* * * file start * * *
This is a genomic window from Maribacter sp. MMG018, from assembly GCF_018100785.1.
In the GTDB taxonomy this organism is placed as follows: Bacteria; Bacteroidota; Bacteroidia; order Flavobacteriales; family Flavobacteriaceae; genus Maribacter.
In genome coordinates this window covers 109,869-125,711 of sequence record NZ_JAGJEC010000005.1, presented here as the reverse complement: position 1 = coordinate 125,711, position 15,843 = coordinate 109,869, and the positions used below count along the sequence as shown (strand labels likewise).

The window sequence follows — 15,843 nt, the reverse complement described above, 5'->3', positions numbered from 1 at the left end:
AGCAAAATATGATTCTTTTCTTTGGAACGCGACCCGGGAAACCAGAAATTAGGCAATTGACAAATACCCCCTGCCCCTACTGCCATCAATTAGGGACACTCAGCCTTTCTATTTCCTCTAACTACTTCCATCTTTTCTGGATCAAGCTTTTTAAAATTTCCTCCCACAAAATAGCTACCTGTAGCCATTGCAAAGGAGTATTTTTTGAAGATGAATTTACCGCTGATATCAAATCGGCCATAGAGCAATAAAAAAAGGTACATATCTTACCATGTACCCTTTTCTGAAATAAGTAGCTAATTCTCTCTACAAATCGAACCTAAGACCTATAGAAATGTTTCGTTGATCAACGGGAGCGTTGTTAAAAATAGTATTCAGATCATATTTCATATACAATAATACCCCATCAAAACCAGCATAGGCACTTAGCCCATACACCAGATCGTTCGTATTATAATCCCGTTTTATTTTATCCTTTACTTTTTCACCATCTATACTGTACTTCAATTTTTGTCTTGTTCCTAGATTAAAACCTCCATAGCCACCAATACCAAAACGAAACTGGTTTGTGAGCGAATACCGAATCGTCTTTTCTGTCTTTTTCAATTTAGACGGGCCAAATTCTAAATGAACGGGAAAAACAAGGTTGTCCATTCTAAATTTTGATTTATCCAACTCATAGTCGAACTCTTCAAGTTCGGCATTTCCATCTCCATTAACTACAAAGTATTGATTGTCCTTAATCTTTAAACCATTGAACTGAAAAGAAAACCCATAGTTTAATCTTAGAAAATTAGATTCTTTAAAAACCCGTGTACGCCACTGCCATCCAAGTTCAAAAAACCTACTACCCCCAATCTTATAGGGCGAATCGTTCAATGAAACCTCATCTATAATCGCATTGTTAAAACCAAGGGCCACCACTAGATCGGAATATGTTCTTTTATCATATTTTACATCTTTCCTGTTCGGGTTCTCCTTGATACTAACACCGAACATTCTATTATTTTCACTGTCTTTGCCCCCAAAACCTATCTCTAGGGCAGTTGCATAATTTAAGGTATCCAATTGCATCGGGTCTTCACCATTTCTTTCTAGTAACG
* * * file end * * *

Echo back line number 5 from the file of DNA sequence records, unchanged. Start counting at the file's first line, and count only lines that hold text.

AGCAAAATATGATTCTTTTCTTTGGAACGCGACCCGGGAAACCAGAAATTAGGCAATTGACAAATACCCCCTGCCCCTACTGCCATCAATTAGGGACACTCAGCCTTTCTATTTCCTCTAACTACTTCCATCTTTTCTGGATCAAGCTTTTTAAAATTTCCTCCCACAAAATAGCTACCTGTAGCCATTGCAAAGGAGTATTTTTTGAAGATGAATTTACCGCTGATATCAAATCGGCCATAGAGCAATAAAAAAAGGTACATATCTTACCATGTACCCTTTTCTGAAATAAGTAGCTAATTCTCTCTACAAATCGAACCTAAGACCTATAGAAATGTTTCGTTGATCAACGGGAGCGTTGTTAAAAATAGTATTCAGATCATATTTCATATACAATAATACCCCATCAAAACCAGCATAGGCACTTAGCCCATACACCAGATCGTTCGTATTATAATCCCGTTTTATTTTATCCTTTACTTTTTCACCATCTATACTGTACTTCAATTTTTGTCTTGTTCCTAGATTAAAACCTCCATAGCCACCAATACCAAAACGAAACTGGTTTGTGAGCGAATACCGAATCGTCTTTTCTGTCTTTTTCAATTTAGACGGGCCAAATTCTAAATGAACGGGAAAAACAAGGTTGTCCATTCTAAATTTTGATTTATCCAACTCATAGTCGAACTCTTCAAGTTCGGCATTTCCATCTCCATTAACTACAAAGTATTGATTGTCCTTAATCTTTAAACCATTGAACTGAAAAGAAAACCCATAGTTTAATCTTAGAAAATTAGATTCTTTAAAAACCCGTGTACGCCACTGCCATCCAAGTTCAAAAAACCTACTACCCCCAATCTTATAGGGCGAATCGTTCAATGAAACCTCATCTATAATCGCATTGTTAAAACCAAGGGCCACCACTAGATCGGAATATGTTCTTTTATCATATTTTACATCTTTCCTGTTCGGGTTCTCCTTGATACTAACACCGAACATTCTATTATTTTCACTGTCTTTGCCCCCAAAACCTATCTCTAGGGCAGTTGCATAATTTAAGGTATCCAATTGCATCGGGTCTTCACCATTTCTTTCTAGTAACG